'Only connect the prose and the passion, and both will be exalted.'
Thursday 27 June 2019
How I got a major Indian media outlet to change the way they depict sexual violence
As a woman and an independent Indian journalist, a writer and a poet, I have regularly engaged with gender-based violence throughout my career. Recently, I decided I wanted to write more on the subject — particularly to better understand why men commit sexual violence and why women are not encouraged to report it. My research for this work required me to click on rape-related news more often than the average news consumer.
The outcome was distressing. I found that story after story included images of survivors of sexual violence that were gory and denigrating. They often depicted survivors in shredded clothes, fear-stricken eyes, and arms outstretched in appeal.
These images not only forced readers who are also survivors to relive their own trauma, but also depicted survivors as hapless objects carrying the shame that should be attached to their violators. This depiction also caused the subjects of the photos to potentially face a double victimization through the stigma that society imposes on rape survivors. As someone who has faced sexual harassment and child abuse, I certainly did not wish to be depicted this way.
What’s more, images of the alleged perpetrators of this violence were rarely featured. If illustrated at all, perpetrators were usually presented as hands gagging a woman’s mouth or a huge figure hulking in the shadows. While guilt squarely belongs with the oppressor, these images depicted powerless women cowering in shame. If sex is about power, then these images only served to maintain the status quo of men having power over women. They robbed women of their dignity, agency, and identities by presenting them as nothing more than victims — as prey to male predators.
In January this year, I grew tired of seeing these images and doing nothing about it, so I launched a petition on Change.org that explained why this subject was of concern not only to me, and all sexual violence survivors, but to anyone who respects women and believes in gender equality. Specifically, the petition asked Network 18, a media house in India, not to use disrespectful images of women in their reporting on sexual violence. I chose Network 18 because I believed it would be more effective to start with a specific news group rather than condemn all of them at once. What’s more, Network 18 is a mainstream news group that has a large presence across various platforms in more than one language — all of which could be positively impacted if my petition saw success.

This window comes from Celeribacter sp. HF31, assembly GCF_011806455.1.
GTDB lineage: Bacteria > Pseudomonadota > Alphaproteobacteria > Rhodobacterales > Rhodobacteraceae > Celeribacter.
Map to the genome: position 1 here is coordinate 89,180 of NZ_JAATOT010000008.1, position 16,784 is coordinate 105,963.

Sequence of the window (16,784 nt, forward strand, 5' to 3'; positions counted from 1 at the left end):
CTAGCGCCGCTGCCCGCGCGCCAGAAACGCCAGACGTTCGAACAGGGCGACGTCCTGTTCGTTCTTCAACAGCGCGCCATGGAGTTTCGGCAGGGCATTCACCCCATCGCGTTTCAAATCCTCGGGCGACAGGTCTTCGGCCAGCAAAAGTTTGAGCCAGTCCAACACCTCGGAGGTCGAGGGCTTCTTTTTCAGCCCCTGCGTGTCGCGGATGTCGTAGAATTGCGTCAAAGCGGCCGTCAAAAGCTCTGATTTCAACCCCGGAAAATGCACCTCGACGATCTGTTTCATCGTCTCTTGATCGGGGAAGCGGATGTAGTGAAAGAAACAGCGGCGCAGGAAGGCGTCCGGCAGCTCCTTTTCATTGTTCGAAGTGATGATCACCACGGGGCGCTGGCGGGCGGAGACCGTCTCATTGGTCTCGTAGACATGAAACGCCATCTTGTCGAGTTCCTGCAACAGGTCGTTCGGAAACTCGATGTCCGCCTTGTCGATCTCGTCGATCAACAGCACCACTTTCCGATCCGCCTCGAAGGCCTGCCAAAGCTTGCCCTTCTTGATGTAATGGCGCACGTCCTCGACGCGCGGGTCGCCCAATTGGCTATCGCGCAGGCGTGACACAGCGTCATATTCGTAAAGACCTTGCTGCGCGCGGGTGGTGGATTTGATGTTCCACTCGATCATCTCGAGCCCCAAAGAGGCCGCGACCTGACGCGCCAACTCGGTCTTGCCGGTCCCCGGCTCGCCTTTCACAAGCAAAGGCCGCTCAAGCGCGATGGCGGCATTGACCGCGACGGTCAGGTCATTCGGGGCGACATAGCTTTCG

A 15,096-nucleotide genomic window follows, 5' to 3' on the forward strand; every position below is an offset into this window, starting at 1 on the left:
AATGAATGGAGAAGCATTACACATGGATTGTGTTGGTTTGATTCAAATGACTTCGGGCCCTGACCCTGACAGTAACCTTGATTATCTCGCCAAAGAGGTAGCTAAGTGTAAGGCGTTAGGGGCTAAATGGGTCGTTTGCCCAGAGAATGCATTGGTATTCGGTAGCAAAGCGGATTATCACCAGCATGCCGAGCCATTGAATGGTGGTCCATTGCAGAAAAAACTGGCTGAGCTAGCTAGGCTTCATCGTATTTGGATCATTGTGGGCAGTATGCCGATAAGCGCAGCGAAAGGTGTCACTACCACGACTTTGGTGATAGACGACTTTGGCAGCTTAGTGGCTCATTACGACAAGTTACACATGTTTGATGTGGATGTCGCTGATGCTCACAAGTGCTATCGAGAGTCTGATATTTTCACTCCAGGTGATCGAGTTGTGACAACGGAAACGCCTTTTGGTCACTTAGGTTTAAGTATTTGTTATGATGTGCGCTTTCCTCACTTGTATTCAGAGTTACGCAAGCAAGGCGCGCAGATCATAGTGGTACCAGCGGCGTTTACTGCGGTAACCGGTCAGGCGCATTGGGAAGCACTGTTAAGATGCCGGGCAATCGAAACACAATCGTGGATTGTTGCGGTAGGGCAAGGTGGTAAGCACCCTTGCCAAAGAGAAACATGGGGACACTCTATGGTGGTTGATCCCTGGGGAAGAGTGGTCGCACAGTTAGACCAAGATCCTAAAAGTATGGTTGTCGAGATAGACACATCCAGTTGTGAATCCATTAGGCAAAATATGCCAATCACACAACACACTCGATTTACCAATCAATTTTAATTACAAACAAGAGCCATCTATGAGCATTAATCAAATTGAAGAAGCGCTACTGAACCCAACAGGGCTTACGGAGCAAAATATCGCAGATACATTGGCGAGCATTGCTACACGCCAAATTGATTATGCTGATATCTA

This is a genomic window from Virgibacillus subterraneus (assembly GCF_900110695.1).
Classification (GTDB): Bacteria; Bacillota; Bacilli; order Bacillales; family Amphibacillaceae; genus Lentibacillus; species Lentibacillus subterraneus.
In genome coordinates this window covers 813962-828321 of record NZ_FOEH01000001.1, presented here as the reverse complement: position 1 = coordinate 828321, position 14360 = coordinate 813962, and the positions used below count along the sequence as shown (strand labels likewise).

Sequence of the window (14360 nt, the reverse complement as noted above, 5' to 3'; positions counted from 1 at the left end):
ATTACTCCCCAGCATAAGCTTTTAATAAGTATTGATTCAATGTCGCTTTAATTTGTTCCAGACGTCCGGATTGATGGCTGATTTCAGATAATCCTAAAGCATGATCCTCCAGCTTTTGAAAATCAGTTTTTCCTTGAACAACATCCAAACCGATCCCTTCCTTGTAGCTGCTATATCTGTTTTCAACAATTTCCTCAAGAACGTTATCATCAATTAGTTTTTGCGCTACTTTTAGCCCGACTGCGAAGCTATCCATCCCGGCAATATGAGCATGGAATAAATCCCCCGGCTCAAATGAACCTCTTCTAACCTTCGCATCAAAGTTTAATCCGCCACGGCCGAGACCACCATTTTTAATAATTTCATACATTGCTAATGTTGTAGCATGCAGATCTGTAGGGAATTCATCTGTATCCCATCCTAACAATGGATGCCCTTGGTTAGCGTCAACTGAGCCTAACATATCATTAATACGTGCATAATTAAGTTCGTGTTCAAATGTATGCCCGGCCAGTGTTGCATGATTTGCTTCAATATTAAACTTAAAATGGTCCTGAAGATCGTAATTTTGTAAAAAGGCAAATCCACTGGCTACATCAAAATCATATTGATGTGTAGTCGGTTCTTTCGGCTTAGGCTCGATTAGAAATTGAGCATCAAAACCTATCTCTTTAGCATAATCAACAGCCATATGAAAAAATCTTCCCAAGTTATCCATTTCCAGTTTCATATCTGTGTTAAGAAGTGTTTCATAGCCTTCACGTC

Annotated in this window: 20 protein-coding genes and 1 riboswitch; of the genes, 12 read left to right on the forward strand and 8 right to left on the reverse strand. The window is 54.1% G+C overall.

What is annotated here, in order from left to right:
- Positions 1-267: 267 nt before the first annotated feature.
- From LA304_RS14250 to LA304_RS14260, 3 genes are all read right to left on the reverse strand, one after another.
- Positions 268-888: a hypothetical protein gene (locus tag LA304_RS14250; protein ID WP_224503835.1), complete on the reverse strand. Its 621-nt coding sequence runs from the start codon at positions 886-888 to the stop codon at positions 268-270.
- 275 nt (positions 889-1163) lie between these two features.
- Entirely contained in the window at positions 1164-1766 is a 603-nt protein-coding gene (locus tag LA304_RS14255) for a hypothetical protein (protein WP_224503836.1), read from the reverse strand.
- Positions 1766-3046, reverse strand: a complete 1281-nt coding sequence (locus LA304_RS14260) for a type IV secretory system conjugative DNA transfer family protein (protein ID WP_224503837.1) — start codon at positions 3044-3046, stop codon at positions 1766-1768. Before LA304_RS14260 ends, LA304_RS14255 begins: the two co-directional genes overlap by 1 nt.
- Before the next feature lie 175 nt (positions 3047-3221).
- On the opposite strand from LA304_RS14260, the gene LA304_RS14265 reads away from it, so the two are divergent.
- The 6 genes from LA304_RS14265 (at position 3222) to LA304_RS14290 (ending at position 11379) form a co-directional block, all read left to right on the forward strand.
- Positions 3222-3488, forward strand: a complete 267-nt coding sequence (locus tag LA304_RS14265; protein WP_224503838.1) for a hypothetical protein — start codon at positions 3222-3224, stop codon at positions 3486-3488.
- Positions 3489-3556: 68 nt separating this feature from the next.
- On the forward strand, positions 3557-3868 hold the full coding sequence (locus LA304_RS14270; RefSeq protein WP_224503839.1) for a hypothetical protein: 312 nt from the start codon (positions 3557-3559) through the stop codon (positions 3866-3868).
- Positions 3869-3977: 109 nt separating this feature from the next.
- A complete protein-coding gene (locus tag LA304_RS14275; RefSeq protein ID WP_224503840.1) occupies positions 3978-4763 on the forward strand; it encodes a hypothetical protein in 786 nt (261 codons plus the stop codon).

In February, I co-organized a Twitter chat with the human rights organization Breakthrough India in which journalists, activists, and other people participated and discussed how insensitive gender reporting discourages and disrespects survivors.
All of these efforts allowed me to have a conversation with the media about gender-sensitive reporting that was related to the petition but that also ultimately went beyond it. I wrote to media groups in India and other countries requesting that they do simple things like make a statement on social media supporting the petition if they agreed with the cause. Sometimes this worked: For example, one Hindi magazine contacted me to let me know that even though they are a feminist publication, my work helped them realize that they too need to be more careful with their language when reporting on cases of gendered violence.
Almost two months after I first published it, the petition had gotten 47,000 signatures, but I still hadn’t heard anything from Network 18. Then, on March 14, I received a response from the executive editor of CNN News Network 18, pledging that the outlet would remove all debilitating images of women from their database and use more neutral substitutes. He also committed to training their staff in gender-sensitive reporting.
This victory was ultimately just a small step toward changing how the media depicts survivors of sexual assault. All media houses, not just Network 18, need to take these steps — and stick to them in the long term.
Survivors often trust reporters to write about their stories in the hopes of achieving justice; the press can cover cases in which the police refused to help, and therefore shut them out of other forms of justice. Sometimes these reports have real power to put pressure on the police to act. But these benefits are often negated when the reporting involved isn’t sensitive to the survivor’s needs. Journalism has the power to hold a space of compassion and dignity for the trauma that survivors are denied elsewhere; we must make sure that it does.